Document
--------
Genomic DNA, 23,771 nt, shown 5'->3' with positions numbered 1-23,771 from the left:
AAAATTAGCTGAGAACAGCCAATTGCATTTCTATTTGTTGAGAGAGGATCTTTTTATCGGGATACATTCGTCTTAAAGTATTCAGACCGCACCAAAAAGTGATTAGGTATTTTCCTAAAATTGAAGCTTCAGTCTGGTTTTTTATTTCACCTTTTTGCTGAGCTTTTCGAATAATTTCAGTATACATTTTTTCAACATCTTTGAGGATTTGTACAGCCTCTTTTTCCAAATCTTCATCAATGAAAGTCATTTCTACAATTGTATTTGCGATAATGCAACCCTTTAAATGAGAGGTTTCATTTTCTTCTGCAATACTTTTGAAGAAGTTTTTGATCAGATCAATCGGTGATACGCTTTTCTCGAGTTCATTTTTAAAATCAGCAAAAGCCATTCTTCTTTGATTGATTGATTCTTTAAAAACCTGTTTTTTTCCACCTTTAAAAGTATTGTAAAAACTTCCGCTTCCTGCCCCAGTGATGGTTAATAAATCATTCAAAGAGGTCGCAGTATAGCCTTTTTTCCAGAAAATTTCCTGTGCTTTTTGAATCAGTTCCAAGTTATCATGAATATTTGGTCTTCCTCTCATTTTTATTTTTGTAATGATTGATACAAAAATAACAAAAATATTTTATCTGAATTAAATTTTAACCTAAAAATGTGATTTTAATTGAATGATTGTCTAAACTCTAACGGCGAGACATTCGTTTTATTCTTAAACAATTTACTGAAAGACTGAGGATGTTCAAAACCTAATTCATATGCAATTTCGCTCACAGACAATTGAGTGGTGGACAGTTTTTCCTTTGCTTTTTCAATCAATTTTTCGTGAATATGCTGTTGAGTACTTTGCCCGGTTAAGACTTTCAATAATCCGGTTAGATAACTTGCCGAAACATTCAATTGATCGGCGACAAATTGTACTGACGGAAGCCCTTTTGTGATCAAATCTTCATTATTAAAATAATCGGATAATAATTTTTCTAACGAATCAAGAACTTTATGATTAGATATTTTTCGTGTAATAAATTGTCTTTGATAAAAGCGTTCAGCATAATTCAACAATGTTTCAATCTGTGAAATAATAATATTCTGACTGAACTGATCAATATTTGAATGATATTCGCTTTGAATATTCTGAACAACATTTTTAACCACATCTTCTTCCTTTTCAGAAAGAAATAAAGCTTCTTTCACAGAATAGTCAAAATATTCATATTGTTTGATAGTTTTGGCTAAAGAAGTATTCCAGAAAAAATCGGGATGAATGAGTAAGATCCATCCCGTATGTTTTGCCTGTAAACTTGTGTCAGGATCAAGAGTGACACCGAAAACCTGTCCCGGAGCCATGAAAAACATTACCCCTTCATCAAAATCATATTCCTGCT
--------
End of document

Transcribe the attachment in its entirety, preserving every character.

Genomic DNA, 23,771 nt, shown 5'->3' with positions numbered 1-23,771 from the left:
AAAATTAGCTGAGAACAGCCAATTGCATTTCTATTTGTTGAGAGAGGATCTTTTTATCGGGATACATTCGTCTTAAAGTATTCAGACCGCACCAAAAAGTGATTAGGTATTTTCCTAAAATTGAAGCTTCAGTCTGGTTTTTTATTTCACCTTTTTGCTGAGCTTTTCGAATAATTTCAGTATACATTTTTTCAACATCTTTGAGGATTTGTACAGCCTCTTTTTCCAAATCTTCATCAATGAAAGTCATTTCTACAATTGTATTTGCGATAATGCAACCCTTTAAATGAGAGGTTTCATTTTCTTCTGCAATACTTTTGAAGAAGTTTTTGATCAGATCAATCGGTGATACGCTTTTCTCGAGTTCATTTTTAAAATCAGCAAAAGCCATTCTTCTTTGATTGATTGATTCTTTAAAAACCTGTTTTTTTCCACCTTTAAAAGTATTGTAAAAACTTCCGCTTCCTGCCCCAGTGATGGTTAATAAATCATTCAAAGAGGTCGCAGTATAGCCTTTTTTCCAGAAAATTTCCTGTGCTTTTTGAATCAGTTCCAAGTTATCATGAATATTTGGTCTTCCTCTCATTTTTATTTTTGTAATGATTGATACAAAAATAACAAAAATATTTTATCTGAATTAAATTTTAACCTAAAAATGTGATTTTAATTGAATGATTGTCTAAACTCTAACGGCGAGACATTCGTTTTATTCTTAAACAATTTACTGAAAGACTGAGGATGTTCAAAACCTAATTCATATGCAATTTCGCTCACAGACAATTGAGTGGTGGACAGTTTTTCCTTTGCTTTTTCAATCAATTTTTCGTGAATATGCTGTTGAGTACTTTGCCCGGTTAAGACTTTCAATAATCCGGTTAGATAACTTGCCGAAACATTCAATTGATCGGCGACAAATTGTACTGACGGAAGCCCTTTTGTGATCAAATCTTCATTATTAAAATAATCGGATAATAATTTTTCTAACGAATCAAGAACTTTATGATTAGATATTTTTCGTGTAATAAATTGTCTTTGATAAAAGCGTTCAGCATAATTCAACAATGTTTCAATCTGTGAAATAATAATATTCTGACTGAACTGATCAATATTTGAATGATATTCGCTTTGAATATTCTGAACAACATTTTTAACCACATCTTCTTCCTTTTCAGAAAGAAATAAAGCTTCTTTCACAGAATAGTCAAAATATTCATATTGTTTGATAGTTTTGGCTAAAGAAGTATTCCAGAAAAAATCGGGATGAATGAGTAAGATCCATCCCGTATGTTTTGCCTGTAAACTTGTGTCAGGATCAAGAGTGACACCGAAAACCTGTCCCGGAGCCATGAAAAACATTACCCCTTCATCAAAATCATATTCCTGCT